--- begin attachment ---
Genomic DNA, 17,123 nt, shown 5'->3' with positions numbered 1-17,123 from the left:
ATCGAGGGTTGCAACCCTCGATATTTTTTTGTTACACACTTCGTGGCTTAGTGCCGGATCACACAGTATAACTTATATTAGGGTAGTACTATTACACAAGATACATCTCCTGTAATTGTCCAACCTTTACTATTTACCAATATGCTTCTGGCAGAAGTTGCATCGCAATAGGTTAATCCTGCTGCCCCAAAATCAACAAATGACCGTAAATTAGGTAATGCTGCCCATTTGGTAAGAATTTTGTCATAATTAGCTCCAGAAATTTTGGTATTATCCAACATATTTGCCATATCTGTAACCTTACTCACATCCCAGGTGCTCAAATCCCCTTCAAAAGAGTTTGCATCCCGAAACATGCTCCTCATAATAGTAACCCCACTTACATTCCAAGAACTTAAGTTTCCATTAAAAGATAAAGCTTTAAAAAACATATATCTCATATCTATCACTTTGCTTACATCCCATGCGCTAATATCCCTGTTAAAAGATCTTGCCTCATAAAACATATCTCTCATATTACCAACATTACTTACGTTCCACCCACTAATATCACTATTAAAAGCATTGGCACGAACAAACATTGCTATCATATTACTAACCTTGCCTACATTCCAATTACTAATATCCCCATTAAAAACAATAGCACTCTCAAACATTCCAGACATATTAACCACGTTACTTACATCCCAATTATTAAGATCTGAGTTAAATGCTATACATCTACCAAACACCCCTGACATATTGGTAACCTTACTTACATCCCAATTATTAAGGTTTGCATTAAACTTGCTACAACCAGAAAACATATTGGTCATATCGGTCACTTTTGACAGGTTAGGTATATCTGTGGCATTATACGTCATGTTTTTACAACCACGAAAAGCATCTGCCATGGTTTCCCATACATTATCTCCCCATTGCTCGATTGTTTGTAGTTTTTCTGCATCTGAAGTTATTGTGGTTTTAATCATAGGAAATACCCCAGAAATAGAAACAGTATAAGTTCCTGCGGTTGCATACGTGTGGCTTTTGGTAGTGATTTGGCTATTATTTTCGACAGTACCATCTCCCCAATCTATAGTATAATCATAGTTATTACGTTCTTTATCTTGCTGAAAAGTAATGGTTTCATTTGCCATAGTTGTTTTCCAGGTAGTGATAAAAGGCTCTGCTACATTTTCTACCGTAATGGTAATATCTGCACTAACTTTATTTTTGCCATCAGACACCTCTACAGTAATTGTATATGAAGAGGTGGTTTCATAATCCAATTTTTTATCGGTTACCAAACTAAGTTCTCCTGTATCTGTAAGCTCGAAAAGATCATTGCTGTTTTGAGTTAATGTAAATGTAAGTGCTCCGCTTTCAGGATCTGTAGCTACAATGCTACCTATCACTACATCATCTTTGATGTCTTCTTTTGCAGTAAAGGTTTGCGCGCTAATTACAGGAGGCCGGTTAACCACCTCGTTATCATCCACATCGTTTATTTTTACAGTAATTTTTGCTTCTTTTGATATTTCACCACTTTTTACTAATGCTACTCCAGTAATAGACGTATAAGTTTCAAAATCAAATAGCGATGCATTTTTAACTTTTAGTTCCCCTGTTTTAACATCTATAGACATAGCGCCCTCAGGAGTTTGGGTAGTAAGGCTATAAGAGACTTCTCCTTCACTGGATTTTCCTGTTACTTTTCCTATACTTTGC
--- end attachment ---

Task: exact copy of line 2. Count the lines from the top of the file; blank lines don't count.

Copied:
ATCGAGGGTTGCAACCCTCGATATTTTTTTGTTACACACTTCGTGGCTTAGTGCCGGATCACACAGTATAACTTATATTAGGGTAGTACTATTACACAAGATACATCTCCTGTAATTGTCCAACCTTTACTATTTACCAATATGCTTCTGGCAGAAGTTGCATCGCAATAGGTTAATCCTGCTGCCCCAAAATCAACAAATGACCGTAAATTAGGTAATGCTGCCCATTTGGTAAGAATTTTGTCATAATTAGCTCCAGAAATTTTGGTATTATCCAACATATTTGCCATATCTGTAACCTTACTCACATCCCAGGTGCTCAAATCCCCTTCAAAAGAGTTTGCATCCCGAAACATGCTCCTCATAATAGTAACCCCACTTACATTCCAAGAACTTAAGTTTCCATTAAAAGATAAAGCTTTAAAAAACATATATCTCATATCTATCACTTTGCTTACATCCCATGCGCTAATATCCCTGTTAAAAGATCTTGCCTCATAAAACATATCTCTCATATTACCAACATTACTTACGTTCCACCCACTAATATCACTATTAAAAGCATTGGCACGAACAAACATTGCTATCATATTACTAACCTTGCCTACATTCCAATTACTAATATCCCCATTAAAAACAATAGCACTCTCAAACATTCCAGACATATTAACCACGTTACTTACATCCCAATTATTAAGATCTGAGTTAAATGCTATACATCTACCAAACACCCCTGACATATTGGTAACCTTACTTACATCCCAATTATTAAGGTTTGCATTAAACTTGCTACAACCAGAAAACATATTGGTCATATCGGTCACTTTTGACAGGTTAGGTATATCTGTGGCATTATACGTCATGTTTTTACAACCACGAAAAGCATCTGCCATGGTTTCCCATACATTATCTCCCCATTGCTCGATTGTTTGTAGTTTTTCTGCATCTGAAGTTATTGTGGTTTTAATCATAGGAAATACCCCAGAAATAGAAACAGTATAAGTTCCTGCGGTTGCATACGTGTGGCTTTTGGTAGTGATTTGGCTATTATTTTCGACAGTACCATCTCCCCAATCTATAGTATAATCATAGTTATTACGTTCTTTATCTTGCTGAAAAGTAATGGTTTCATTTGCCATAGTTGTTTTCCAGGTAGTGATAAAAGGCTCTGCTACATTTTCTACCGTAATGGTAATATCTGCACTAACTTTATTTTTGCCATCAGACACCTCTACAGTAATTGTATATGAAGAGGTGGTTTCATAATCCAATTTTTTATCGGTTACCAAACTAAGTTCTCCTGTATCTGTAAGCTCGAAAAGATCATTGCTGTTTTGAGTTAATGTAAATGTAAGTGCTCCGCTTTCAGGATCTGTAGCTACAATGCTACCTATCACTACATCATCTTTGATGTCTTCTTTTGCAGTAAAGGTTTGCGCGCTAATTACAGGAGGCCGGTTAACCACCTCGTTATCATCCACATCGTTTATTTTTACAGTAATTTTTGCTTCTTTTGATATTTCACCACTTTTTACTAATGCTACTCCAGTAATAGACGTATAAGTTTCAAAATCAAATAGCGATGCATTTTTAACTTTTAGTTCCCCTGTTTTAACATCTATAGACATAGCGCCCTCAGGAGTTTGGGTAGTAAGGCTATAAGAGACTTCTCCTTCACTGGATTTTCCTGTTACTTTTCCTATACTTTGC